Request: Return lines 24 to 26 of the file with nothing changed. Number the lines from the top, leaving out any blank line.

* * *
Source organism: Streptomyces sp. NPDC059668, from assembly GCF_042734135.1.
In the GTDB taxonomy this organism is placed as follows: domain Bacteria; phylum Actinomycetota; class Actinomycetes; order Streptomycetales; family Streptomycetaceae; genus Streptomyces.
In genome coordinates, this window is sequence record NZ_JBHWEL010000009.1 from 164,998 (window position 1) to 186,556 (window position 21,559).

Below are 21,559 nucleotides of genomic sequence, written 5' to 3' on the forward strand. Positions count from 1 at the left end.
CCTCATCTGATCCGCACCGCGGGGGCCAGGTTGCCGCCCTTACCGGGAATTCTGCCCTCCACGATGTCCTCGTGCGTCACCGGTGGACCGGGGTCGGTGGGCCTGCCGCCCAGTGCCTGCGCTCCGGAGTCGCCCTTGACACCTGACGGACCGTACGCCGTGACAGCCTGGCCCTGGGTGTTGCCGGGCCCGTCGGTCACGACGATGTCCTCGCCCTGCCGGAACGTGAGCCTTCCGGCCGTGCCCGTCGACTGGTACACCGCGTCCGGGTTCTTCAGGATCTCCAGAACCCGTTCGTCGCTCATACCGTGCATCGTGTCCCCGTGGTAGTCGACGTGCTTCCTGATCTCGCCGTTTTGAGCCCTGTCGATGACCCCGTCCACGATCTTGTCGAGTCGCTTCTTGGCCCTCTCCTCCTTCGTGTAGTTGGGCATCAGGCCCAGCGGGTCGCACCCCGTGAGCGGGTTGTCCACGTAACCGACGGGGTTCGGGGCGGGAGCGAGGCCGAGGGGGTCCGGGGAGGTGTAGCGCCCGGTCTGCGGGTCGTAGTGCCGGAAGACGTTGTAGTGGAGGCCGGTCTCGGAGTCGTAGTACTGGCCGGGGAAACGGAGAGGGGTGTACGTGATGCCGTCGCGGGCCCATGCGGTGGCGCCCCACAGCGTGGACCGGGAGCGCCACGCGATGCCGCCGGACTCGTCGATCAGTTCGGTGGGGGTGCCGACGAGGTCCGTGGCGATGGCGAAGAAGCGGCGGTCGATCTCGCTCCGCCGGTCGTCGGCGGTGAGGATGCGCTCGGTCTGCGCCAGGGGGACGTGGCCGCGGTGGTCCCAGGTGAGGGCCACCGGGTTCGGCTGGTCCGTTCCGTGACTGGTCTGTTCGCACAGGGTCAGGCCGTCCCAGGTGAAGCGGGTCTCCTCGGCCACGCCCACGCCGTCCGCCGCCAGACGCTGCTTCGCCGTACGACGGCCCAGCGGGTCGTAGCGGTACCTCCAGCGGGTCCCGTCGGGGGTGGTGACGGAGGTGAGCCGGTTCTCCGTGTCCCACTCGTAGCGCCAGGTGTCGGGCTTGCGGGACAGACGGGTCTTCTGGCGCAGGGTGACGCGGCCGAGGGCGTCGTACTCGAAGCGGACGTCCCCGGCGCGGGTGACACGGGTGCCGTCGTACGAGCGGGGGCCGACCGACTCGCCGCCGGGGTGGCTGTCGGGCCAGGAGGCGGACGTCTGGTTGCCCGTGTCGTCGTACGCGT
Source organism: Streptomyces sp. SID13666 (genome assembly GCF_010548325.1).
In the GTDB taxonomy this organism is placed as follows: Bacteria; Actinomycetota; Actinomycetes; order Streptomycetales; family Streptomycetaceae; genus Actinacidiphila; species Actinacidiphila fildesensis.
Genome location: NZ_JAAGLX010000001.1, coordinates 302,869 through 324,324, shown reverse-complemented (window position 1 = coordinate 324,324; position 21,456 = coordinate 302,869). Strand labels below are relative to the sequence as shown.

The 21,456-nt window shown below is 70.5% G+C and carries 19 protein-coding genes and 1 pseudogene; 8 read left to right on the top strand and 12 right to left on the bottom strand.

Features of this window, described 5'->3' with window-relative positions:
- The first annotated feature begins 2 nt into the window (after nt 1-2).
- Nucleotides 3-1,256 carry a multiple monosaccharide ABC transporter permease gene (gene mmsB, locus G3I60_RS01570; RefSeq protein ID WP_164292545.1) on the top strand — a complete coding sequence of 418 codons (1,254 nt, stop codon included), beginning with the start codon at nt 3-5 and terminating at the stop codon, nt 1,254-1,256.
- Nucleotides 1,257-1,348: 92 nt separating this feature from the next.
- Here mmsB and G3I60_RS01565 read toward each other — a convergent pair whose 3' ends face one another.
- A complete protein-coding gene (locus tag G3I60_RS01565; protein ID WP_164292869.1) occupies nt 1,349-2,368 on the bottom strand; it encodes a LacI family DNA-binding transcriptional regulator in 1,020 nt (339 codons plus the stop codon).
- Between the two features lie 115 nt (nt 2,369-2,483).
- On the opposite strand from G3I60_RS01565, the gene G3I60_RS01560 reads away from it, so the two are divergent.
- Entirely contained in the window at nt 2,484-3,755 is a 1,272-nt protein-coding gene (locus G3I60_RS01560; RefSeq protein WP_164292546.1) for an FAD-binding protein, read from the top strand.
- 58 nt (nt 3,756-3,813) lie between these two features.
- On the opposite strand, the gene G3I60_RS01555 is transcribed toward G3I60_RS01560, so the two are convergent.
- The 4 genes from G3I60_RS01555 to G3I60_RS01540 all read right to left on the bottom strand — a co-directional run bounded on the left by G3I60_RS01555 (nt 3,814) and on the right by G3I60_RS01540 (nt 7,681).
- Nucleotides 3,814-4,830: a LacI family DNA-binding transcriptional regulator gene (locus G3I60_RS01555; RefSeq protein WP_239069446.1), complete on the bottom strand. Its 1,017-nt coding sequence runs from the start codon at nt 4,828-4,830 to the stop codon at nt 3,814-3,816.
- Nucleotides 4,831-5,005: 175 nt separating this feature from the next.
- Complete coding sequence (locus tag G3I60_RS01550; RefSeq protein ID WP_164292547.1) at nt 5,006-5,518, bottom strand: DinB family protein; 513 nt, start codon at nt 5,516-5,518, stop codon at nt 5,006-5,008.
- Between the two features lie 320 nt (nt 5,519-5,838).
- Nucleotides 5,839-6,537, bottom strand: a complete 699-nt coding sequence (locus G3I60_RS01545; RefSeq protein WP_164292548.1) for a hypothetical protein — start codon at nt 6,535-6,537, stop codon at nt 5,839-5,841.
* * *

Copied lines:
- Complete coding sequence (locus tag G3I60_RS01550; RefSeq protein ID WP_164292547.1) at nt 5,006-5,518, bottom strand: DinB family protein; 513 nt, start codon at nt 5,516-5,518, stop codon at nt 5,006-5,008.
- Between the two features lie 320 nt (nt 5,519-5,838).
- Nucleotides 5,839-6,537, bottom strand: a complete 699-nt coding sequence (locus G3I60_RS01545; RefSeq protein WP_164292548.1) for a hypothetical protein — start codon at nt 6,535-6,537, stop codon at nt 5,839-5,841.